MPs Call For UKGC Probe After Collapse of Football Index


A number of MPs have called for a probe into the UK Gambling Commission, with the recent collapse of Football Index potentially costing bettors more than £90m ($124.2m). [Image: Shutterstock.com]

Playing the blame game

The collapse of UK-based soccer gambling website Football Index has reportedly cost its users millions over the past few weeks. Now, bettors and British MPs are calling for someone to take responsibility, with parent company BetIndex Limited and the UK Gambling Commission (UKGC) in the firing line. 

Trouble began on March 5 when Football Index announced a significant reduction in maximum dividends per share, causing share prices to plummet as much as 90%. Some customers lost thousands of pounds as a result. Six days later, the company entered administration and the UKGC suspended its operating license.

gamblers could lose more than £90m ($124.2m) altogether

While the company seeks financial advice and investment, its users’ cash remains locked up in the business. Reports from the BBC suggest that gamblers could lose more than £90m ($124.2m) altogether. As a result, a law firm is investigating whether there are grounds for legal action, while MPs have called for a probe into the UKGC’s actions.

Football Index labels itself as a “stock market of football.” Users purchased stocks in professional soccer players, earning dividend payments depending on a player’s performances or their notoriety. They could then trade those stocks to other users for a profit, paying a small commission to Football Index.

APPG urges UKGC inquiry

According to Leigh Day and a number of UK MPs, BetIndex is not the only responsible party in this ordeal. As the UK’s gambling regulator, the UKGC has also come under fire for allowing the situation to reach this point.

raises significant questions of the Gambling Commission”

In a letter to Culture Secretary Oliver Dowden this week, the All-Party Parliamentary Group for Gambling Related Harm called for a public inquiry into the collapse. Group chair Carolyn Harris described the ordeal as a “scandal” which “raises significant questions of the Gambling Commission.” Harris criticized the national regulator for licensing the platform and failing to “enact adequate oversight.”

On Monday, Neil McArthur stepped down from his role as UK Gambling Commission CEO after adopting the position in 2018. His statement announcing the decision made no mention of the Football Index collapse. Instead, he declared it “the right time to step away,” noting the government’s ongoing review of the Gambling Act 2005.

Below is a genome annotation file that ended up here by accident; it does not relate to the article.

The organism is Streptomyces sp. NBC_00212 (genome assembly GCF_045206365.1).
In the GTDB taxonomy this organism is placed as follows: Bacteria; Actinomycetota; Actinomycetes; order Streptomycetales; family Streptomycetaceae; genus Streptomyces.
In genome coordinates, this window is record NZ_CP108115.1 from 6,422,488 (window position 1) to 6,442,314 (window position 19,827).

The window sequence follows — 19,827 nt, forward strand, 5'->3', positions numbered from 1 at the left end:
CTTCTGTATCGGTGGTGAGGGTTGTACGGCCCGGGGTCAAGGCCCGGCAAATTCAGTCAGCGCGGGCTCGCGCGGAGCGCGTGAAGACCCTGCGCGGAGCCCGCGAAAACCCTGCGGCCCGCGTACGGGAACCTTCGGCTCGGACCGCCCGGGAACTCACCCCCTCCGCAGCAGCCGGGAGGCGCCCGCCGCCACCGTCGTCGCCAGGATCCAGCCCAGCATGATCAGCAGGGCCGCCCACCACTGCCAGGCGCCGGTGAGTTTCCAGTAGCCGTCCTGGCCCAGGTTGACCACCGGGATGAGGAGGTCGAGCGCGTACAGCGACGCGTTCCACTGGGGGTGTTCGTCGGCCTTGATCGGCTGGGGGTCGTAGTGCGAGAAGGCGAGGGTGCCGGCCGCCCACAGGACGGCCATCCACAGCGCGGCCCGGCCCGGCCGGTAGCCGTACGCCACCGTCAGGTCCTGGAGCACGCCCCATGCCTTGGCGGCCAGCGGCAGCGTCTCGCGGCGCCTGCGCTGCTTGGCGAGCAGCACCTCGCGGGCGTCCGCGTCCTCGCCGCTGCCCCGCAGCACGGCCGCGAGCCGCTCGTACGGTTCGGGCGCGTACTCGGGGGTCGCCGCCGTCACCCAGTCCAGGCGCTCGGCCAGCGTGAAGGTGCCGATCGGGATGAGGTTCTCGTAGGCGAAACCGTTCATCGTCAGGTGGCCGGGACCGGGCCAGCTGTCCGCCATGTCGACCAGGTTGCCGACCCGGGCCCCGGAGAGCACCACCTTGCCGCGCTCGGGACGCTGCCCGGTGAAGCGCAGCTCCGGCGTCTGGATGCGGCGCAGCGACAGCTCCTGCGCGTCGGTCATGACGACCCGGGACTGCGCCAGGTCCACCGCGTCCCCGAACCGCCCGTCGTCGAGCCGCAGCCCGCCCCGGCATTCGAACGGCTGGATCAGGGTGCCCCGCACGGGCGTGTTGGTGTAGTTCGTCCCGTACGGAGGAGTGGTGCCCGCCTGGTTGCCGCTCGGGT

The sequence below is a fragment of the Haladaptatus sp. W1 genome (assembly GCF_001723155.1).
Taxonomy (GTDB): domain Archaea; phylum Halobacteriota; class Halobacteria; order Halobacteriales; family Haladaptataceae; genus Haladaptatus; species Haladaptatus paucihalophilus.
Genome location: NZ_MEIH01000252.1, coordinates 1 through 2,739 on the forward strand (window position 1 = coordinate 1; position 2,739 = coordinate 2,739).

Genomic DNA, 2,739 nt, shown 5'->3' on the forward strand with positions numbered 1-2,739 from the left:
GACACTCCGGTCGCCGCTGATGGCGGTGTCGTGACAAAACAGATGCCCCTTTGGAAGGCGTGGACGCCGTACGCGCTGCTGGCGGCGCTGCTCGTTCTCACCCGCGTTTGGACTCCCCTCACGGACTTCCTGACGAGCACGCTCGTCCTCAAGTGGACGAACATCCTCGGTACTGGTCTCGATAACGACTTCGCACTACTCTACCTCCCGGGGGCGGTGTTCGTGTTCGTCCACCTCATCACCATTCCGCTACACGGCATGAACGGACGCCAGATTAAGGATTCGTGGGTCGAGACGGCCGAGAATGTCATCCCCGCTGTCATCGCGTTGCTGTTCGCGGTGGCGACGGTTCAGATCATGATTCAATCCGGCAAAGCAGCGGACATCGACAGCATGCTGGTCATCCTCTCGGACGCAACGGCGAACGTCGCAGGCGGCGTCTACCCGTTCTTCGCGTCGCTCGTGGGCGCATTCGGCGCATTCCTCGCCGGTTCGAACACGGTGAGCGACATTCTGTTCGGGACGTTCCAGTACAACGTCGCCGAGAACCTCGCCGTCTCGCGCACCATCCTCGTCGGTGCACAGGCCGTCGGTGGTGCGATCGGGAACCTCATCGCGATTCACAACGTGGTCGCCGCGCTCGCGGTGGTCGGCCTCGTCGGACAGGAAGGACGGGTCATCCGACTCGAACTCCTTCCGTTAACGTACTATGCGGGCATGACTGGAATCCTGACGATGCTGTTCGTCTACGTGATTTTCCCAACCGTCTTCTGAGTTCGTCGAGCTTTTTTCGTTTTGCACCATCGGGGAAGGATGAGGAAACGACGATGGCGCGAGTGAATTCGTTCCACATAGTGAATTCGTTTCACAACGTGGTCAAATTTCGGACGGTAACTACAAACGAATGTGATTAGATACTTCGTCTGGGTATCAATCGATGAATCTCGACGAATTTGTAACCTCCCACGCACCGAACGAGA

The high cost for bettors

Jersey-based sports betting company BetIndex first launched its Football Index website in 2015. In September last year, the Sunday Times and Fast Track named it the UK’s second-fastest-growing private technology company, with an annual sales rise of 306% over the past three years. As a result of this success, the company’s recent troubles have come at great cost to a high number of users.

Speaking with the BBC, one bettor explained how he lost more than £4,000 ($5,338) in seven days in early March. After sustaining “substantial losses,” Football Index dropped the price per share from 14p ($0.19) to just 3p ($0.04). This cost Ben £1,400 ($1,945) in the space of just 24 hours. “Everyone affected by this wants to say how disappointed they are with the leadership of Football Index,” he said.

I’ve seen Football Index as my savings account.”

Another user joined Football Index in 2016. The long-term customer lost around £20,000 ($27,792) during the company’s recent struggles. He told the BBC that the losses have caused him to make difficult life changes, such as moving back into his family home. “Most of it was savings,” he explained. “I’ve seen Football Index as my savings account.”

The Guardian reports that BetIndex is currently searching for a buyer after the collapse of its platform. It also expressed hope that the company can “be rescued as a going concern.” However, with the money of gamblers still trapped in the business, law firm Leigh Day is currently investigating whether it can take legal action on behalf of users. Partner Nichola Marshall said there are “serious questions which will need answering.”



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